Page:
Tag Archives: suspension

Tech Highlights: Mercedes rear suspension tweaks

As part of a number of changes under the skin of the car to address the issues they faced last year, Mercedes have added an extension to the rear upright where the upper wishbone joins (here’s an image of it). In my analysis of the Mercedes W09 for Race Fans I mistakenly wrote that the rear upper wishbone design raises the rear roll centre. I must’ve messed up my sketches, as the raised position actually lowers the rear roll centre.

Lowering the rear roll centre loads up the rear tyre upon steering input, producing better traction and overall grip amongst other benefits. As with any of these things there are pros and cons of doing this but I won’t delve into them in too much detail here. This post mainly explores how Mercedes have achieved a lower rear roll centre.

If you don’t know about roll centres and other suspension related terms then I’ve got a blog post on it here.

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The above sketch shows how the roll centre (RC) is influenced by the angle and position of the upper and lower wishbones (apologies for the terrible image quality, if you’d like to buy a poor student a new iPhone then please let me know). RC1 is the reference suspension geometry, drawn in pencil.

RC2 (blue lines) depicts the effects of the raised upper wishbone Mercedes are utilising. As you can see the substantial height increase from the upright extension slightly lowers the RC compared to RC1.

RC3 (black lines) shows that the angle of the wishbones has a much greater influence on the RC, as the upper wishbone is kept in the same position at the upright but its angle to the horizontal has increased. In this case RC3 is higher than both RC1 and RC2.

The wishbone angle and position is limited by aerodynamic idealisations, keeping the mass of the car as low as possible and regulations. They all sort of play off eachother too, adding to the complication.

The teams often encase the lower wishbone and drive shafts into one aerodynamic fairing, preventing the effects of shaft rotation in freestream air from effecting the performance of the diffuser immediately behind (Google ‘Magnus effect’ for more on this). This limits the height at which the lower wishbone sits, so adjustments to the RC can only be achieved through the upper wishbone alignment and the centre of gravity (CoG). Lowering the RC can be done by angling the top wishbone upwards, but then the air would not pass perpendicularly over the entire structure and the inboard bodywork would have to be raised to cover it. This would be detrimental to the airflow over the car and also induce unwanted lift (i.e. increased drag). Aerodynamics govern the majority of the car’s performance, so we are therefore left with raising the upper wishbone to achieve the desired lower RC.

Lowering the CoG is also critical to car performance. The gearbox hosts the rear suspension mounts: machined aluminium clevises that transfer load through to, in most cases, a carbon case. With strength often comes added weight, so ideally the wishbones should be mounted as low as possible while achieving the designed suspension characteristics. It is for this reason that we have seen the likes of Williams’s impressively low gearbox case in 2011.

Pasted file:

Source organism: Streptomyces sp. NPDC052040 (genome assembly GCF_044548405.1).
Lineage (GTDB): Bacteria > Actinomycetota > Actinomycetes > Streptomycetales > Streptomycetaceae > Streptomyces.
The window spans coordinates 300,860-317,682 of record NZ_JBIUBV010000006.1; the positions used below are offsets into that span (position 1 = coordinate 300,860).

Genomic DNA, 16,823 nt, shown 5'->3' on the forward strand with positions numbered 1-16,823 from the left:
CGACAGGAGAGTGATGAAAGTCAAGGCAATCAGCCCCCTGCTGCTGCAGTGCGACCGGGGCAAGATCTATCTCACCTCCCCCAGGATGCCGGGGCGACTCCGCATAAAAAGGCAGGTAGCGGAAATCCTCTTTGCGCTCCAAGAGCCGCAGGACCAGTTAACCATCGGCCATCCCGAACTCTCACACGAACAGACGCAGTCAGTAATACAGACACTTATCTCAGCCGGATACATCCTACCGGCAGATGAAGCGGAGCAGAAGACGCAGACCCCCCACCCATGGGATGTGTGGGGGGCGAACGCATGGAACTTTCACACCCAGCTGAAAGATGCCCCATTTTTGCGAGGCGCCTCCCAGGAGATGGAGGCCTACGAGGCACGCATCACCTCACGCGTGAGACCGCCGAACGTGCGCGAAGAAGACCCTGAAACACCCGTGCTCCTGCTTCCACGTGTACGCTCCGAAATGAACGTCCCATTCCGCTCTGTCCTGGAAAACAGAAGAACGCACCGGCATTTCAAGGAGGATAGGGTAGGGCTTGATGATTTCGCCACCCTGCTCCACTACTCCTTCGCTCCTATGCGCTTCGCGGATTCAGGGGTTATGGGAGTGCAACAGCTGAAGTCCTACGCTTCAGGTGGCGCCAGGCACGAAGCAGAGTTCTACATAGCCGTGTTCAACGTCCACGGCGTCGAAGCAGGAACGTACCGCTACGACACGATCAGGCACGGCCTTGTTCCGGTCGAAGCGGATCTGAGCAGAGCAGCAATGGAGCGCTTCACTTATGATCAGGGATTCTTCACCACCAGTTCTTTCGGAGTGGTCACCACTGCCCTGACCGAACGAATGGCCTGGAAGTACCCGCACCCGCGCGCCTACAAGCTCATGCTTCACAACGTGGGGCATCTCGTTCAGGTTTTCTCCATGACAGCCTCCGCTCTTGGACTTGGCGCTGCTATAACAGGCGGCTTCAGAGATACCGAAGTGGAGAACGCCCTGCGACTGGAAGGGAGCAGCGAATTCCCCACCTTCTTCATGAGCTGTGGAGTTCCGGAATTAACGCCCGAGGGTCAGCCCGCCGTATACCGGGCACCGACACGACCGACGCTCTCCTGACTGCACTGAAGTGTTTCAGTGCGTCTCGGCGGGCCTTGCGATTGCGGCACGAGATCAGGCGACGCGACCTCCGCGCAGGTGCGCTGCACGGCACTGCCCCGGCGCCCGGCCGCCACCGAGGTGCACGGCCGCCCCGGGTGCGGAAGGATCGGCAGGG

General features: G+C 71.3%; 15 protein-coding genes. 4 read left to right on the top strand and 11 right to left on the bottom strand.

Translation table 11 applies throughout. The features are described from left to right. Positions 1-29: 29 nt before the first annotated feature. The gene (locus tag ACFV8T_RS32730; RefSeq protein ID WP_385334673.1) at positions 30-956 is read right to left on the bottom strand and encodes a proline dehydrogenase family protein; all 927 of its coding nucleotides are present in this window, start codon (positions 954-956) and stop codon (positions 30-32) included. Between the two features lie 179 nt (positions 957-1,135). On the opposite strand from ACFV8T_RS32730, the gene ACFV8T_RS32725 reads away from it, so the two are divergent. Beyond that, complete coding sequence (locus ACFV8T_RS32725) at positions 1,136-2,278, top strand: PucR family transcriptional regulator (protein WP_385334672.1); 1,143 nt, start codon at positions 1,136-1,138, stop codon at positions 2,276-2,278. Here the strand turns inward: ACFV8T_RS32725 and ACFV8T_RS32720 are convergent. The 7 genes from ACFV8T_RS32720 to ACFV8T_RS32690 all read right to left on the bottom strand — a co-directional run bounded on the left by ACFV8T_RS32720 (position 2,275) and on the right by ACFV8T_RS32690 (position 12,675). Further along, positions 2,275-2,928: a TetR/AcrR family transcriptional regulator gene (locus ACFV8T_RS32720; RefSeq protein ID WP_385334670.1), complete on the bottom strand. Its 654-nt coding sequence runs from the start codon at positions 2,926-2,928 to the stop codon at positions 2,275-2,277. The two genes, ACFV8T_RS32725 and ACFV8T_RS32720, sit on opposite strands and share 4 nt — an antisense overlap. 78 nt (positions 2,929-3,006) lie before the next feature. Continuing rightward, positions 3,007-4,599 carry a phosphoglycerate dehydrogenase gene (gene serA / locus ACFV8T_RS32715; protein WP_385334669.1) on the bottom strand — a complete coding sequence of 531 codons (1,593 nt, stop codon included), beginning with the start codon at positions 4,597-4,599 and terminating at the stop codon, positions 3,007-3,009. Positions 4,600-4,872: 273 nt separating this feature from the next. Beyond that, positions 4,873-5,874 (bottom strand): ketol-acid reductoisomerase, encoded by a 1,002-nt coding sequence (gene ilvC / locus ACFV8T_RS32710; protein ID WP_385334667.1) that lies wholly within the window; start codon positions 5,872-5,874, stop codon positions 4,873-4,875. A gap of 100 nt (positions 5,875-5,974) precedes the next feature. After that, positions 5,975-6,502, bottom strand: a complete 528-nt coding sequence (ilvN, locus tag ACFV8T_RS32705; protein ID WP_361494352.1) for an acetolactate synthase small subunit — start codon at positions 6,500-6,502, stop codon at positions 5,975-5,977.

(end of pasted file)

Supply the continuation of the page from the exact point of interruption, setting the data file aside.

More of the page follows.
Finally, the location of the single exhaust exit is regulated and limits what can be done with the upper wishbone’s position. The exhaust passes over the mounting point of the trailing arm of the wishbone, but with the mounting point so high Mercedes have had to weld in a bridged section to the pipe to do so. Both aerodynamics and CoG play roles here too, as the mass of the pipe should be kept as low as possible while controlling the exhaust plume’s position and interaction with the surrounding surfaces.

Tech Highlights: Mercedes/Red Bull ‘energy recovery’ suspension

If you haven’t heard already, F1 is set to ban the hydraulic heave springs that many teams (notably Mercedes) have been playing with over the past 12-15 months. Although it is not an official ban as yet, a technical directive has been issued to the teams addressing the claims that Ferrari raised in a recent letter to the FIA. Ferrari claims that the component can be classed under the ‘moveable aerodynamics’ catch-all phrase in the regulations, and although it has been discussed in great length over the year it is only now that the Scuderia have chosen to make a formal move against the competition. In this blog post we will aim to cover what the hydraulic heave element does and why a ban at this stage of the 2017 developments could have an impact on the pecking order. Continue reading

Analysis: F1 Suspension Geometry

I’ve talked a lot about the aerodynamic and power unit components of a Formula 1 car on this blog, but rarely touched on the raw mechanical systems that are also critical to performance. There’s a reason for this, though – it’s all a bit voodoo. There are plenty of theories behind proper suspension geometry for a race car, however it becomes much more complex to analyse these mechanics at F1 level as downforce – the biggest performance differentiator in the sport – plays an important role in the design calculations.

For this blog post I am going to run over some of the important aspects of suspension geometry and the factors involved (e.g. centre of gravity, aerodynamic downforce). Continue reading